I cannot begin to describe the number of questions that have been asked and the greatly expanded the scope of the students’ conceptualization of the issues they are working on. A tax issue has spawned inquiry into wills, trusts, and estates law, involving LA state laws and effects of intestate succession on property taxation. A question about hiring requiring contractors, who receive HUD section 3 funding, to subcontract out to local small businesses has led students to speak with the office of the receiver, who was appointed directly by President Obama, and has revealed proposals that would require at least 10% of subcontracted work be to low income residents have been vetoed, and while new ones are being drafted to submit for approval, the possible number of jobs are dwindling. That issue has also guided students to the process and application-requirement to be considered for being listed as a qualifying subcontractor. From BP claims to Alternative dispute resolution to intestate succession, I am enthralled by this group's sense of excitement, desire to learn, and, maybe most importantly, by their commitment to helping.

The Lower Mississippi Riverkeeper and the Atchafalaya Basinkeeper groups are scheduled to speak to the students about the current greatest dangers to the region's wetlands, the environmental devastation caused by dredging and dumping the material in the gulf and alternative environmentally-sound dredging techniques, as well as current restoration and preservation efforts. We may also be meeting once again with the National Wildlife Fund to discuss pending legal actions.

I have to say, to this point, I believe we are going to produce some of greatest benefits to the region's poor residents that I've seen in my 3 trips.

Excerpts from students

So far, our time in New Orleans has been a wonderful learning experience. It has opened our eyes to the horrid living conditions that some are faced with post Hurricane Katrina. The first day we met Malik, who graciously brought us into his home and for over two hours gave us a great deal of background history of what has been happening in New Orleans since Hurricane Katrina. He informed us about many hardships that the people of New Orleans face. He gave us a list of issues in which he wanted our assistance in researching and later assigned us to the topic of homelessness in New Orleans. While every state has poverty stricken areas, it seems as though New Orleans is like no other. We visited the15th Ward, specifically called the Christopher Homes Project, in which there used to be housing available for the less fortunate. The tenants who occupied this area were forced to vacate the area and offered only $40,000.00. Now, the area is completely desolate with abandoned homes in such poor condition that they are no longer suitable for living. We are currently researching the criteria for section 8 housing eligibility and locations. What has surprised us the most is finding out that there seem to be no answers to our questions. It is extremely hard to find any requirements needed to be eligible for section eight housing. Today we will be contacting HANO, Housing Authority of New Orleans, for some answers. We will be searching to see what programs are available and what the criteria would be to possibly start another.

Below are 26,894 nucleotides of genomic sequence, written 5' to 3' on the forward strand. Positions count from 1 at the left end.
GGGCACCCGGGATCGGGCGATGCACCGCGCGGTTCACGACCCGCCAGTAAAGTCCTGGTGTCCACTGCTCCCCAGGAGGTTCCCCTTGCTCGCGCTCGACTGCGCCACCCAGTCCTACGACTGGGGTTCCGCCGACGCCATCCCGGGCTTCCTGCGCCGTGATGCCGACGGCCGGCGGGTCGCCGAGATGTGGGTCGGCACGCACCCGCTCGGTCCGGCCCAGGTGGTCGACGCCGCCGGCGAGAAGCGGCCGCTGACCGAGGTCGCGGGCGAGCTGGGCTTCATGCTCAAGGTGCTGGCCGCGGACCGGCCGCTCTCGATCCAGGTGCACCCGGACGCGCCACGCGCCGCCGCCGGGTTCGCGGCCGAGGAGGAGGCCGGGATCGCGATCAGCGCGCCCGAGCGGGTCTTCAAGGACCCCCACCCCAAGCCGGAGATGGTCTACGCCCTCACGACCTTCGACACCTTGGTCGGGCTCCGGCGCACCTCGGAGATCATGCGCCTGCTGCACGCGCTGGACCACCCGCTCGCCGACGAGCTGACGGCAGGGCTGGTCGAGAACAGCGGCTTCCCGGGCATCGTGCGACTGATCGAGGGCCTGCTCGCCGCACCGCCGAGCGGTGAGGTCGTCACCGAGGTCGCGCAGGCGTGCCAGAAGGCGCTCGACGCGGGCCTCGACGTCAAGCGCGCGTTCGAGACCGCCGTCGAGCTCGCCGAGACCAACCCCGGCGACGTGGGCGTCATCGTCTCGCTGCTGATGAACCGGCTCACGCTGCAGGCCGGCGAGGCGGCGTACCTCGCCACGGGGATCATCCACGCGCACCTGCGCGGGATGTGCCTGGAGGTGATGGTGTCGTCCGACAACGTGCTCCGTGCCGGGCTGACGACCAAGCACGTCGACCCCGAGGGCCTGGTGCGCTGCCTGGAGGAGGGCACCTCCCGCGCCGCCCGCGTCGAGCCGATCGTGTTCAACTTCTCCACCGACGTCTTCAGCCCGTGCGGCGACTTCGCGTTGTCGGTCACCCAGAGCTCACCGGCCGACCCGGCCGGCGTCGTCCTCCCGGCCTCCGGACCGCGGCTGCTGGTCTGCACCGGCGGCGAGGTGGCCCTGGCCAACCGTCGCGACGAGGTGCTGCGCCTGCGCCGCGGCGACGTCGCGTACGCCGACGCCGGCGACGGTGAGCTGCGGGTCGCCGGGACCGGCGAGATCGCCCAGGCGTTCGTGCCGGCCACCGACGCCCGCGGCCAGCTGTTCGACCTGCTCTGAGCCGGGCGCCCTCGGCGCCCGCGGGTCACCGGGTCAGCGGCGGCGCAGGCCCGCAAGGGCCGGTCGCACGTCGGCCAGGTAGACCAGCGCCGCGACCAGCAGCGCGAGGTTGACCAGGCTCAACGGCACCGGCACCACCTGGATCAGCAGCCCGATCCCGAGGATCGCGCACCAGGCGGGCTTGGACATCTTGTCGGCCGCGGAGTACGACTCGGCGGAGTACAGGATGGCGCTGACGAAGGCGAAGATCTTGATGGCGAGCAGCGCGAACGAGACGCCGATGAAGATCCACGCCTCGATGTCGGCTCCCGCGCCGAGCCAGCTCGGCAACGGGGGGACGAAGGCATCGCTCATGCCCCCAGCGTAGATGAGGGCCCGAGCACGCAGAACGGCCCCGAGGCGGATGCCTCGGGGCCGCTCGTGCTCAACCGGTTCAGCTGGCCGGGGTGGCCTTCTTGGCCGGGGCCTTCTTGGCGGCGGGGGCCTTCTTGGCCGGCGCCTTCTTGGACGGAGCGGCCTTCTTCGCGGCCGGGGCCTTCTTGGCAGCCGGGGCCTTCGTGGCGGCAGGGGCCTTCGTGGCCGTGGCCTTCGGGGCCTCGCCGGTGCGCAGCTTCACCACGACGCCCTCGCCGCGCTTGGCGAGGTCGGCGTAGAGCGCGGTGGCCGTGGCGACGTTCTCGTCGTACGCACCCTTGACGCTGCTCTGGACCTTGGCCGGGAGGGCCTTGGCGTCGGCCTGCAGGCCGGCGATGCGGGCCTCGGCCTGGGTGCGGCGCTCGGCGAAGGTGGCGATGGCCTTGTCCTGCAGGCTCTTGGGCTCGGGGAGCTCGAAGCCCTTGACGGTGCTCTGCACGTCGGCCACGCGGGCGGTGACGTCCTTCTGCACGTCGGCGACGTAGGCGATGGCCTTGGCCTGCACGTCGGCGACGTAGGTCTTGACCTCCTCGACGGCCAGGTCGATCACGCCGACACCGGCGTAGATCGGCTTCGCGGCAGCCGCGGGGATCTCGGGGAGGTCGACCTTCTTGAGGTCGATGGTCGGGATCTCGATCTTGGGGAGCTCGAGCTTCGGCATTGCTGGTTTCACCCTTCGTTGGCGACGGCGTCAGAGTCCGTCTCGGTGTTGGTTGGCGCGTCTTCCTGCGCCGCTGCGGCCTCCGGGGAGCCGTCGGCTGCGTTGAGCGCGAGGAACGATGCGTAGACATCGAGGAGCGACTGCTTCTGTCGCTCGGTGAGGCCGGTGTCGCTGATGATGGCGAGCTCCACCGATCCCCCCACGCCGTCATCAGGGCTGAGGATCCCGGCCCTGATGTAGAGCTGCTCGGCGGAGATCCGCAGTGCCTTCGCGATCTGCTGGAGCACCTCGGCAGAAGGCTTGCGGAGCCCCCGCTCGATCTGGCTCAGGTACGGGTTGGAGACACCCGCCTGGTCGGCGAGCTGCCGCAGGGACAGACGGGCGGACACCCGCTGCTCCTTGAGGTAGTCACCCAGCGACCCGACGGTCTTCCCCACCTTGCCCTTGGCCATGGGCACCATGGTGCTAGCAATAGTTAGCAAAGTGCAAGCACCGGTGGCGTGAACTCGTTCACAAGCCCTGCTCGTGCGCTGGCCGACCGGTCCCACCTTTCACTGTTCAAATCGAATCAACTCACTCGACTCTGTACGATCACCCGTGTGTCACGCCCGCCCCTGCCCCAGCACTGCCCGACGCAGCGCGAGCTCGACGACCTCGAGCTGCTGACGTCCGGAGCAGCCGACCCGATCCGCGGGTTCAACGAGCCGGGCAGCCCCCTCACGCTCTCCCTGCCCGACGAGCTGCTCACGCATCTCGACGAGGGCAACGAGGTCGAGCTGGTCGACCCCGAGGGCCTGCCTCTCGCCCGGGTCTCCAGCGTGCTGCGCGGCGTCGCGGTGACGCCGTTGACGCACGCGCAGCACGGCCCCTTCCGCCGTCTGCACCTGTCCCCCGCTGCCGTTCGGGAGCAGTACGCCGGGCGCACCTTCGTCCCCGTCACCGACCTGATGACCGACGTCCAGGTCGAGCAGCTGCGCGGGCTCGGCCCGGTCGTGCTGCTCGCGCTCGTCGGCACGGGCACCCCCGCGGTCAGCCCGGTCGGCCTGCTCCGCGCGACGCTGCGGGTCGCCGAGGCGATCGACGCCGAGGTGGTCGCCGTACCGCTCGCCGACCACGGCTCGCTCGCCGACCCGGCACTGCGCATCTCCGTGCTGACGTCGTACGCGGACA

- Angela Pugliese and Zoe Axelrod-Cates